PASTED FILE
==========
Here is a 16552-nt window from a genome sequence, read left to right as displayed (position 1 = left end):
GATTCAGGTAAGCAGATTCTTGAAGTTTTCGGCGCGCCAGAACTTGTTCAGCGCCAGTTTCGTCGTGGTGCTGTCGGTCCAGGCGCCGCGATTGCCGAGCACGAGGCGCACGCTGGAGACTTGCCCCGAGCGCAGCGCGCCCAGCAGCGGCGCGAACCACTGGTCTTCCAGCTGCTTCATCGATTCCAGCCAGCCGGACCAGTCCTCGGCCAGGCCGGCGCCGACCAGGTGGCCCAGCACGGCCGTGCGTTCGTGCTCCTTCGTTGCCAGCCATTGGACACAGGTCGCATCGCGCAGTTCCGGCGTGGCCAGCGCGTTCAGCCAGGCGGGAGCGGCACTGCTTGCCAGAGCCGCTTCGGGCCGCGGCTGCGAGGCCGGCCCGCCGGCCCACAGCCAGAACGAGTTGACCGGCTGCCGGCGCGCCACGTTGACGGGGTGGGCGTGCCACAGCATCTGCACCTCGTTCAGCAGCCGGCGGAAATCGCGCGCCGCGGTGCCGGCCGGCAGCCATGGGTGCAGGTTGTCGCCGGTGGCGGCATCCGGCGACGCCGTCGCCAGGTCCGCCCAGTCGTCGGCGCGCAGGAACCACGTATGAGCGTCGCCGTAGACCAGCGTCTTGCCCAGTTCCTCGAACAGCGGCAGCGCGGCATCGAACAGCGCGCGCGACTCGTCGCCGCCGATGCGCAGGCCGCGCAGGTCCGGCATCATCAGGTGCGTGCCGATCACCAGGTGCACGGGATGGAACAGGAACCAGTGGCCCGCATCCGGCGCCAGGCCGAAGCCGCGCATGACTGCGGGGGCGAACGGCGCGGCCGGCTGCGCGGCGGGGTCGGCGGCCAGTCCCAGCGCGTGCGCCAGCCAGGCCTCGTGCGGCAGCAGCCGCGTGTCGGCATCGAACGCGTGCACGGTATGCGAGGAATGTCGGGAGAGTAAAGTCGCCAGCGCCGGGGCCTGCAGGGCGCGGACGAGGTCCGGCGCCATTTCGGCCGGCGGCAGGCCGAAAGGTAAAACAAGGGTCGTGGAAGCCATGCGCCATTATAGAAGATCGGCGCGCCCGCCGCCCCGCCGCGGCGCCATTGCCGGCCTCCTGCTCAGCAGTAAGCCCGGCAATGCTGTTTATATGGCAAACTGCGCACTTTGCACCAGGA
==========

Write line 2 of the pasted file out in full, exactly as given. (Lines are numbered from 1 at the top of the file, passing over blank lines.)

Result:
GATTCAGGTAAGCAGATTCTTGAAGTTTTCGGCGCGCCAGAACTTGTTCAGCGCCAGTTTCGTCGTGGTGCTGTCGGTCCAGGCGCCGCGATTGCCGAGCACGAGGCGCACGCTGGAGACTTGCCCCGAGCGCAGCGCGCCCAGCAGCGGCGCGAACCACTGGTCTTCCAGCTGCTTCATCGATTCCAGCCAGCCGGACCAGTCCTCGGCCAGGCCGGCGCCGACCAGGTGGCCCAGCACGGCCGTGCGTTCGTGCTCCTTCGTTGCCAGCCATTGGACACAGGTCGCATCGCGCAGTTCCGGCGTGGCCAGCGCGTTCAGCCAGGCGGGAGCGGCACTGCTTGCCAGAGCCGCTTCGGGCCGCGGCTGCGAGGCCGGCCCGCCGGCCCACAGCCAGAACGAGTTGACCGGCTGCCGGCGCGCCACGTTGACGGGGTGGGCGTGCCACAGCATCTGCACCTCGTTCAGCAGCCGGCGGAAATCGCGCGCCGCGGTGCCGGCCGGCAGCCATGGGTGCAGGTTGTCGCCGGTGGCGGCATCCGGCGACGCCGTCGCCAGGTCCGCCCAGTCGTCGGCGCGCAGGAACCACGTATGAGCGTCGCCGTAGACCAGCGTCTTGCCCAGTTCCTCGAACAGCGGCAGCGCGGCATCGAACAGCGCGCGCGACTCGTCGCCGCCGATGCGCAGGCCGCGCAGGTCCGGCATCATCAGGTGCGTGCCGATCACCAGGTGCACGGGATGGAACAGGAACCAGTGGCCCGCATCCGGCGCCAGGCCGAAGCCGCGCATGACTGCGGGGGCGAACGGCGCGGCCGGCTGCGCGGCGGGGTCGGCGGCCAGTCCCAGCGCGTGCGCCAGCCAGGCCTCGTGCGGCAGCAGCCGCGTGTCGGCATCGAACGCGTGCACGGTATGCGAGGAATGTCGGGAGAGTAAAGTCGCCAGCGCCGGGGCCTGCAGGGCGCGGACGAGGTCCGGCGCCATTTCGGCCGGCGGCAGGCCGAAAGGTAAAACAAGGGTCGTGGAAGCCATGCGCCATTATAGAAGATCGGCGCGCCCGCCGCCCCGCCGCGGCGCCATTGCCGGCCTCCTGCTCAGCAGTAAGCCCGGCAATGCTGTTTATATGGCAAACTGCGCACTTTGCACCAGGA